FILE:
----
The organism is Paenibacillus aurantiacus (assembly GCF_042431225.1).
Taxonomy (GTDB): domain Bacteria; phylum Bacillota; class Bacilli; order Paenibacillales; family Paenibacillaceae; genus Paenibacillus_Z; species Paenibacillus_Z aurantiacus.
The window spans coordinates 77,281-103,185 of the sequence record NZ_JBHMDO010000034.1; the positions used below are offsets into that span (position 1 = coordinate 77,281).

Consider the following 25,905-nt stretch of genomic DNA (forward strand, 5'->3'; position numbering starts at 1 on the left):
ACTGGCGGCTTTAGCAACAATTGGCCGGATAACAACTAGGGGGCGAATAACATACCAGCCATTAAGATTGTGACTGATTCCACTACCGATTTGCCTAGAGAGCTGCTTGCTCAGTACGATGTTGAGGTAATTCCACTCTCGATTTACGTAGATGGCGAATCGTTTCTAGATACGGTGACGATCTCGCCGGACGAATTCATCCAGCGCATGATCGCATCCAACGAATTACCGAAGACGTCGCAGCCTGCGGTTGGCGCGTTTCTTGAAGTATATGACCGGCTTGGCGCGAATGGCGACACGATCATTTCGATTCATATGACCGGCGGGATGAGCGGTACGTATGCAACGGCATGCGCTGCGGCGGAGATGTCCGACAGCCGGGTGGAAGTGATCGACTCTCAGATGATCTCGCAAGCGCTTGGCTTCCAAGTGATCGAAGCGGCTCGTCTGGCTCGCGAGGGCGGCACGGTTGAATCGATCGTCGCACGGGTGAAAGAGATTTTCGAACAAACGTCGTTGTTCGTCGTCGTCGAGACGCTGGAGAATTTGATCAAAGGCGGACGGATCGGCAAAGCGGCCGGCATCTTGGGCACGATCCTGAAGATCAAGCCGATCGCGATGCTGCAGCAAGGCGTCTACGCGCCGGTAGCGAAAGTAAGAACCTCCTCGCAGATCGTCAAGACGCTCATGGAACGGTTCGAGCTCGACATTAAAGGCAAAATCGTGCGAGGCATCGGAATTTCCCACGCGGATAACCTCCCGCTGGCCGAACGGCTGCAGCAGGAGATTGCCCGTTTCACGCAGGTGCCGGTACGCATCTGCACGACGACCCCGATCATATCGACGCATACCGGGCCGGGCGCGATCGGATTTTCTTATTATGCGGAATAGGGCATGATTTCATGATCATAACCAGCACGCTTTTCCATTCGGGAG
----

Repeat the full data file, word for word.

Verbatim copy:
The organism is Paenibacillus aurantiacus (assembly GCF_042431225.1).
Taxonomy (GTDB): domain Bacteria; phylum Bacillota; class Bacilli; order Paenibacillales; family Paenibacillaceae; genus Paenibacillus_Z; species Paenibacillus_Z aurantiacus.
The window spans coordinates 77,281-103,185 of the sequence record NZ_JBHMDO010000034.1; the positions used below are offsets into that span (position 1 = coordinate 77,281).

Consider the following 25,905-nt stretch of genomic DNA (forward strand, 5'->3'; position numbering starts at 1 on the left):
ACTGGCGGCTTTAGCAACAATTGGCCGGATAACAACTAGGGGGCGAATAACATACCAGCCATTAAGATTGTGACTGATTCCACTACCGATTTGCCTAGAGAGCTGCTTGCTCAGTACGATGTTGAGGTAATTCCACTCTCGATTTACGTAGATGGCGAATCGTTTCTAGATACGGTGACGATCTCGCCGGACGAATTCATCCAGCGCATGATCGCATCCAACGAATTACCGAAGACGTCGCAGCCTGCGGTTGGCGCGTTTCTTGAAGTATATGACCGGCTTGGCGCGAATGGCGACACGATCATTTCGATTCATATGACCGGCGGGATGAGCGGTACGTATGCAACGGCATGCGCTGCGGCGGAGATGTCCGACAGCCGGGTGGAAGTGATCGACTCTCAGATGATCTCGCAAGCGCTTGGCTTCCAAGTGATCGAAGCGGCTCGTCTGGCTCGCGAGGGCGGCACGGTTGAATCGATCGTCGCACGGGTGAAAGAGATTTTCGAACAAACGTCGTTGTTCGTCGTCGTCGAGACGCTGGAGAATTTGATCAAAGGCGGACGGATCGGCAAAGCGGCCGGCATCTTGGGCACGATCCTGAAGATCAAGCCGATCGCGATGCTGCAGCAAGGCGTCTACGCGCCGGTAGCGAAAGTAAGAACCTCCTCGCAGATCGTCAAGACGCTCATGGAACGGTTCGAGCTCGACATTAAAGGCAAAATCGTGCGAGGCATCGGAATTTCCCACGCGGATAACCTCCCGCTGGCCGAACGGCTGCAGCAGGAGATTGCCCGTTTCACGCAGGTGCCGGTACGCATCTGCACGACGACCCCGATCATATCGACGCATACCGGGCCGGGCGCGATCGGATTTTCTTATTATGCGGAATAGGGCATGATTTCATGATCATAACCAGCACGCTTTTCCATTCGGGAG